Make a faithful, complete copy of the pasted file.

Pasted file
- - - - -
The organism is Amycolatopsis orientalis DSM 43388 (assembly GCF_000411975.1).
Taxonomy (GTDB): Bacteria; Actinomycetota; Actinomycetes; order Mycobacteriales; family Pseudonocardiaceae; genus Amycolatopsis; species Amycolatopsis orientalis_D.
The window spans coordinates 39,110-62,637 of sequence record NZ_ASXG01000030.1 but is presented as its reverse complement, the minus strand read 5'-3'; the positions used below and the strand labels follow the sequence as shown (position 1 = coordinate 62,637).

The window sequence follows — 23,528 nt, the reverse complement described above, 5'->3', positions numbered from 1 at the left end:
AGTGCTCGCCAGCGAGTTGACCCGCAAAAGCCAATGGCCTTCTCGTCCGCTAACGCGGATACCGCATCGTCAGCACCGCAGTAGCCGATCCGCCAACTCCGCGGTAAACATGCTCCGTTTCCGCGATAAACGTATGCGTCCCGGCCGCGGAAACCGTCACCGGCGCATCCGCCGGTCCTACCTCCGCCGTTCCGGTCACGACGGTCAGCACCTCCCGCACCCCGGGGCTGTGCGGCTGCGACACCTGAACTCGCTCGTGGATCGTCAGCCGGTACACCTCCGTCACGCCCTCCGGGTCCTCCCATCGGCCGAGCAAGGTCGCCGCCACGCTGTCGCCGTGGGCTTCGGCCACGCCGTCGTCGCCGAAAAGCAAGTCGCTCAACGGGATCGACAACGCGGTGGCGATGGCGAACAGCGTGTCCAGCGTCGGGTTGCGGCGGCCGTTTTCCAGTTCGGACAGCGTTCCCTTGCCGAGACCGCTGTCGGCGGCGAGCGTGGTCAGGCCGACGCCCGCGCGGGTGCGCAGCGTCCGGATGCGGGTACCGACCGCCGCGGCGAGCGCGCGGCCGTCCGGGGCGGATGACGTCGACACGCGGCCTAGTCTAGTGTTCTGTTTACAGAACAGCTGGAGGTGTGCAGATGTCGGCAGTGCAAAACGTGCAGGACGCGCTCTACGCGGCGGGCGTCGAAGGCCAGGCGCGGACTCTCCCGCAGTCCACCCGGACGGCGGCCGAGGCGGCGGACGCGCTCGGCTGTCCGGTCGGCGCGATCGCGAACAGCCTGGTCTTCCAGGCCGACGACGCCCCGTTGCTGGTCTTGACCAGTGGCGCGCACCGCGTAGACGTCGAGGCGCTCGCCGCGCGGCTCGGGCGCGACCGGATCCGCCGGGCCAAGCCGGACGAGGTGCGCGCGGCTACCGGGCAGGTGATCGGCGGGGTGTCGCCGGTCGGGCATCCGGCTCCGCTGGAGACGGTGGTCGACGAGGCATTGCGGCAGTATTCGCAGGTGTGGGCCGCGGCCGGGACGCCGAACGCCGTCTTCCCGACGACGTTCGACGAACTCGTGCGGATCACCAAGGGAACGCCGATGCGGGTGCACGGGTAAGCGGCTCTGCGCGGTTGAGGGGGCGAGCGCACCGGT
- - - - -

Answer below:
The organism is Amycolatopsis orientalis DSM 43388 (assembly GCF_000411975.1).
Taxonomy (GTDB): Bacteria; Actinomycetota; Actinomycetes; order Mycobacteriales; family Pseudonocardiaceae; genus Amycolatopsis; species Amycolatopsis orientalis_D.
The window spans coordinates 39,110-62,637 of sequence record NZ_ASXG01000030.1 but is presented as its reverse complement, the minus strand read 5'-3'; the positions used below and the strand labels follow the sequence as shown (position 1 = coordinate 62,637).

The window sequence follows — 23,528 nt, the reverse complement described above, 5'->3', positions numbered from 1 at the left end:
AGTGCTCGCCAGCGAGTTGACCCGCAAAAGCCAATGGCCTTCTCGTCCGCTAACGCGGATACCGCATCGTCAGCACCGCAGTAGCCGATCCGCCAACTCCGCGGTAAACATGCTCCGTTTCCGCGATAAACGTATGCGTCCCGGCCGCGGAAACCGTCACCGGCGCATCCGCCGGTCCTACCTCCGCCGTTCCGGTCACGACGGTCAGCACCTCCCGCACCCCGGGGCTGTGCGGCTGCGACACCTGAACTCGCTCGTGGATCGTCAGCCGGTACACCTCCGTCACGCCCTCCGGGTCCTCCCATCGGCCGAGCAAGGTCGCCGCCACGCTGTCGCCGTGGGCTTCGGCCACGCCGTCGTCGCCGAAAAGCAAGTCGCTCAACGGGATCGACAACGCGGTGGCGATGGCGAACAGCGTGTCCAGCGTCGGGTTGCGGCGGCCGTTTTCCAGTTCGGACAGCGTTCCCTTGCCGAGACCGCTGTCGGCGGCGAGCGTGGTCAGGCCGACGCCCGCGCGGGTGCGCAGCGTCCGGATGCGGGTACCGACCGCCGCGGCGAGCGCGCGGCCGTCCGGGGCGGATGACGTCGACACGCGGCCTAGTCTAGTGTTCTGTTTACAGAACAGCTGGAGGTGTGCAGATGTCGGCAGTGCAAAACGTGCAGGACGCGCTCTACGCGGCGGGCGTCGAAGGCCAGGCGCGGACTCTCCCGCAGTCCACCCGGACGGCGGCCGAGGCGGCGGACGCGCTCGGCTGTCCGGTCGGCGCGATCGCGAACAGCCTGGTCTTCCAGGCCGACGACGCCCCGTTGCTGGTCTTGACCAGTGGCGCGCACCGCGTAGACGTCGAGGCGCTCGCCGCGCGGCTCGGGCGCGACCGGATCCGCCGGGCCAAGCCGGACGAGGTGCGCGCGGCTACCGGGCAGGTGATCGGCGGGGTGTCGCCGGTCGGGCATCCGGCTCCGCTGGAGACGGTGGTCGACGAGGCATTGCGGCAGTATTCGCAGGTGTGGGCCGCGGCCGGGACGCCGAACGCCGTCTTCCCGACGACGTTCGACGAACTCGTGCGGATCACCAAGGGAACGCCGATGCGGGTGCACGGGTAAGCGGCTCTGCGCGGTTGAGGGGGCGAGCGCACCGGT